Validation of loci at 2q14.2 and 15q21.3 as risk factors for testicular cancer
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Chey Loveday1, Kevin Litchfield1,2, Max Levy1, Amy Holroyd1, Peter Broderick1, Zsofia Kote-Jarai1, Alison M Dunning3, Kenneth Muir4,5, Julian Peto6, Rosalind Eeles1,7, Douglas F Easton3,8, Darshna Dudakia1, Nick Orr9, Nora Pashayan10, Alison Reid11, Robert A Huddart12, Richard S Houlston1 and Clare Turnbull1,13,14,15
1Division of Genetics and Epidemiology, The Institute of Cancer Research, London, UK
2Translational Cancer Therapeutics Laboratory, The Francis Crick Institute, London, UK
3Centre for Cancer Genetic Epidemiology, Department of Oncology, University of Cambridge, Cambridge, UK
4Division of Health Sciences, Warwick Medical School, Warwick University, Warwick, UK
5Institute of Population Health, University of Manchester, Manchester, UK
6Department of Non-communicable Disease Epidemiology, London School of Hygiene and Tropical Medicine, London, UK
7Royal Marsden NHS Foundation Trust, London, UK
8Centre for Cancer Genetic Epidemiology, Department of Public Health and Primary Care, University of Cambridge, Cambridge, UK
9The Breast Cancer Now Toby Robins Research Centre, The Institute of Cancer Research, London, UK
10Department of Applied Health Research, University College London, London, UK
11Academic Uro-oncology Unit, The Royal Marsden NHS Foundation Trust, Sutton, Surrey, UK
12Academic Radiotherapy Unit, Institute of Cancer Research, Sutton, Surrey, UK
13William Harvey Research Institute, Queen Mary University, London, UK
14Guys and St Thomas NHS Foundation Trust, London, UK
15National Cancer Registration and Analysis Service, Public Health England, London, UK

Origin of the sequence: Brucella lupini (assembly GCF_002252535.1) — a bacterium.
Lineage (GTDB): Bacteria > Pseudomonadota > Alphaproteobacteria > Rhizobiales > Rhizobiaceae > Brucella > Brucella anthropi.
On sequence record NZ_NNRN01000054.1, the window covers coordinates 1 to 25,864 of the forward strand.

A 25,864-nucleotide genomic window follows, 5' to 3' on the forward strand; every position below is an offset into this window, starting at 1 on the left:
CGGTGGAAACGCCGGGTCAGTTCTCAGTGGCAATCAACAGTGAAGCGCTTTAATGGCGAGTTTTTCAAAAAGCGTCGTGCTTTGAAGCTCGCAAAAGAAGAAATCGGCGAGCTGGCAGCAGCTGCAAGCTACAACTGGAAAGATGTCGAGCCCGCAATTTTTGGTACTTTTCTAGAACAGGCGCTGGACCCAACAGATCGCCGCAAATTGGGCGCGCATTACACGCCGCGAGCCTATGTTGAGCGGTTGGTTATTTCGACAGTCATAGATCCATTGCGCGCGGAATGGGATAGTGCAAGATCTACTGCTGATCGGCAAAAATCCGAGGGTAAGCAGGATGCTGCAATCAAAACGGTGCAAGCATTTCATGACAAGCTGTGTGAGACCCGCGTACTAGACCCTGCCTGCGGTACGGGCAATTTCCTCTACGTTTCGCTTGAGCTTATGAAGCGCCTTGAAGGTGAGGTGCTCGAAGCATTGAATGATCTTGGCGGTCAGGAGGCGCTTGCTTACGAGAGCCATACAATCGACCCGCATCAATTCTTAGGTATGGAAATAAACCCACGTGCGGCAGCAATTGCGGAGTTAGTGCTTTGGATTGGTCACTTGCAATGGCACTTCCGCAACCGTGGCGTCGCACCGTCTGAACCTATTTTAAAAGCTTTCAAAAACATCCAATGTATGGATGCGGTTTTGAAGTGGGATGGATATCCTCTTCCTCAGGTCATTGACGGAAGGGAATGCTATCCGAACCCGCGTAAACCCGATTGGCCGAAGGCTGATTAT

Clare Turnbull, email: [email protected]
Keywords: testicular cancer; germ cell tumor; TGCT; GWAS; oncoarray
Received: July 12, 2017 Accepted: November 15, 2017 Published: December 07, 2017
Testicular germ cell tumor (TGCT), the most common cancer in men aged 18 to 45 years, has a strong heritable basis. Genome-wide association studies (GWAS) have proposed single nucleotide polymorphisms (SNPs) at a number of loci influencing TGCT risk. To further evaluate the association of recently proposed risk SNPs with TGCT at 2q14.2, 3q26.2, 7q36.3, 10q26.13 and 15q21.3, we analyzed genotype data on 3,206 cases and 7,422 controls. Our analysis provides independent replication of the associations for risk SNPs at 2q14.2 (rs2713206 at P = 3.03 x 10–2; P-meta = 3.92 x 10–8; nearest gene, TFCP2L1) and rs12912292 at 15q21.3 (P = 7.96 x 10–11; P-meta = 1.55 x 10–19; nearest gene PRTG). Case-only analyses did not reveal specific associations with TGCT histology. TFCP2L1 joins the growing list of genes located within TGCT risk loci with biologically plausible roles in developmental transcriptional regulation, further highlighting the importance of this phenomenon in TGCT oncogenesis.
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